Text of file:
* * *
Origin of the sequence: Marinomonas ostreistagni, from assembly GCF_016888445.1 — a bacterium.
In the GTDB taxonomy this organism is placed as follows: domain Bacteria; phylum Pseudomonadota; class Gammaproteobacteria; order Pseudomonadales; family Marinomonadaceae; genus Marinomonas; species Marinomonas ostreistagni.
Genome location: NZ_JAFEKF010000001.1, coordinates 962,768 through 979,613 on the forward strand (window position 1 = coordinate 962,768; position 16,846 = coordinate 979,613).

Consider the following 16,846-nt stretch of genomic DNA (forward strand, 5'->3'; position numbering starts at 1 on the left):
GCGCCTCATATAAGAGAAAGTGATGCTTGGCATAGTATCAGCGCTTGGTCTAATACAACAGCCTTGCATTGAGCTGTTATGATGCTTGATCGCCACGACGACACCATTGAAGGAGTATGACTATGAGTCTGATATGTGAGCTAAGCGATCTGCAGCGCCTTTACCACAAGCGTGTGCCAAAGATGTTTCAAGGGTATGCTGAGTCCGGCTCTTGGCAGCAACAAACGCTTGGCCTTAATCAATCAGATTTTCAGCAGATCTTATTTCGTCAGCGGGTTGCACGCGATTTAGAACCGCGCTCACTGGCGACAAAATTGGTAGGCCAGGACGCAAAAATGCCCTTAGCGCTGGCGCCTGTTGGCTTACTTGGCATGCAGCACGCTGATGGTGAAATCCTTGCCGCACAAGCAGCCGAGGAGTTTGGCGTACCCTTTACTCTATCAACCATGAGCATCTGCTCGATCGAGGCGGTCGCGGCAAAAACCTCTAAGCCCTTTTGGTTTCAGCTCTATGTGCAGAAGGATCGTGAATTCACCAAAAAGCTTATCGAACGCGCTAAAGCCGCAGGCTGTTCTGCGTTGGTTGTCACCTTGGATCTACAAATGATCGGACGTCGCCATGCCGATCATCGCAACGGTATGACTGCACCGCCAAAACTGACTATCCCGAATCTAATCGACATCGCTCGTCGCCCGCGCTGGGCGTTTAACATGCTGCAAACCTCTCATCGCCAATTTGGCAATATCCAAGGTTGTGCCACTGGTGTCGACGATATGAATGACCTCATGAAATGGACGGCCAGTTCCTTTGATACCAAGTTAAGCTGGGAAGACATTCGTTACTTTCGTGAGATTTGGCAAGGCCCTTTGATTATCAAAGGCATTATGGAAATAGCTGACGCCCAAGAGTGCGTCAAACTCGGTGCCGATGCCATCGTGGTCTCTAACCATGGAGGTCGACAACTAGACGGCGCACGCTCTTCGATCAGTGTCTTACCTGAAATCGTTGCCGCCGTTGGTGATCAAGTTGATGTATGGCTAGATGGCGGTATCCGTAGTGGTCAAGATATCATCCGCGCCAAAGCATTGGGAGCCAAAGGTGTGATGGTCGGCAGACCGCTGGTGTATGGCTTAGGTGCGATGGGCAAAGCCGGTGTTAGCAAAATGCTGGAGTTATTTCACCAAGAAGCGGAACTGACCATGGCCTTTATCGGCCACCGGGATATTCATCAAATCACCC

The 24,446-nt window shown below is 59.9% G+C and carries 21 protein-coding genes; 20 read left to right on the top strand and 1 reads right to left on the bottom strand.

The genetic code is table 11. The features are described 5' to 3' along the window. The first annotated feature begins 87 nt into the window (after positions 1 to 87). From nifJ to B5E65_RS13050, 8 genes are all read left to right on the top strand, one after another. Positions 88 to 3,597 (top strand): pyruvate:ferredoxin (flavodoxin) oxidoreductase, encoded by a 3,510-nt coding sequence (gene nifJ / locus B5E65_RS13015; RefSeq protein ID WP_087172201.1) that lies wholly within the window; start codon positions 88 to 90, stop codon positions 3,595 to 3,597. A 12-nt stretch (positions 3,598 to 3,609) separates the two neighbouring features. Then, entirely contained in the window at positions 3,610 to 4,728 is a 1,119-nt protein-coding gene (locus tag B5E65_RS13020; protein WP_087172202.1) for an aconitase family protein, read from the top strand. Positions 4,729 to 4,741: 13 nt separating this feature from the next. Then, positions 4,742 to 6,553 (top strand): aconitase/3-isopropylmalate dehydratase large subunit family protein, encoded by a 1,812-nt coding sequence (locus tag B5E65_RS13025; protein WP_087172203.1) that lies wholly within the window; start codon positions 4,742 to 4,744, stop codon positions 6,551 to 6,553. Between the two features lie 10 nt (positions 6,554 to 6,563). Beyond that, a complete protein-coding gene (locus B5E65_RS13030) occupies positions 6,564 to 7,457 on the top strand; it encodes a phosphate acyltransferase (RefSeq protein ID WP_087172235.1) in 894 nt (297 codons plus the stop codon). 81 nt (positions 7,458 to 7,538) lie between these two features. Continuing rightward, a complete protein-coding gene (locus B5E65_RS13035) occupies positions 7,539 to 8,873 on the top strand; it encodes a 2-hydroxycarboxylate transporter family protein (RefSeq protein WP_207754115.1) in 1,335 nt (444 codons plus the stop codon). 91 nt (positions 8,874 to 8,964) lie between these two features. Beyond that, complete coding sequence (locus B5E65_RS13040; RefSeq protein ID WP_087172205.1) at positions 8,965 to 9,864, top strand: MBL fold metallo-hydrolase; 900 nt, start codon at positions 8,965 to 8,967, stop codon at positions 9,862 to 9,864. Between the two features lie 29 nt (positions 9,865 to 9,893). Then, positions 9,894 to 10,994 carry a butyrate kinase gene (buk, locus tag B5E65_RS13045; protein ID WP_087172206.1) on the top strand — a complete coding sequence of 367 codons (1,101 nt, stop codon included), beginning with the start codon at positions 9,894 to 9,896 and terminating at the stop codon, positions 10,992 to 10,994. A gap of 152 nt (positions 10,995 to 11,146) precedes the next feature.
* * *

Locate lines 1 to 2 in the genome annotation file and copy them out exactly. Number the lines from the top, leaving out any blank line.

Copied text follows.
Origin of the sequence: Marinomonas ostreistagni, from assembly GCF_016888445.1 — a bacterium.
In the GTDB taxonomy this organism is placed as follows: domain Bacteria; phylum Pseudomonadota; class Gammaproteobacteria; order Pseudomonadales; family Marinomonadaceae; genus Marinomonas; species Marinomonas ostreistagni.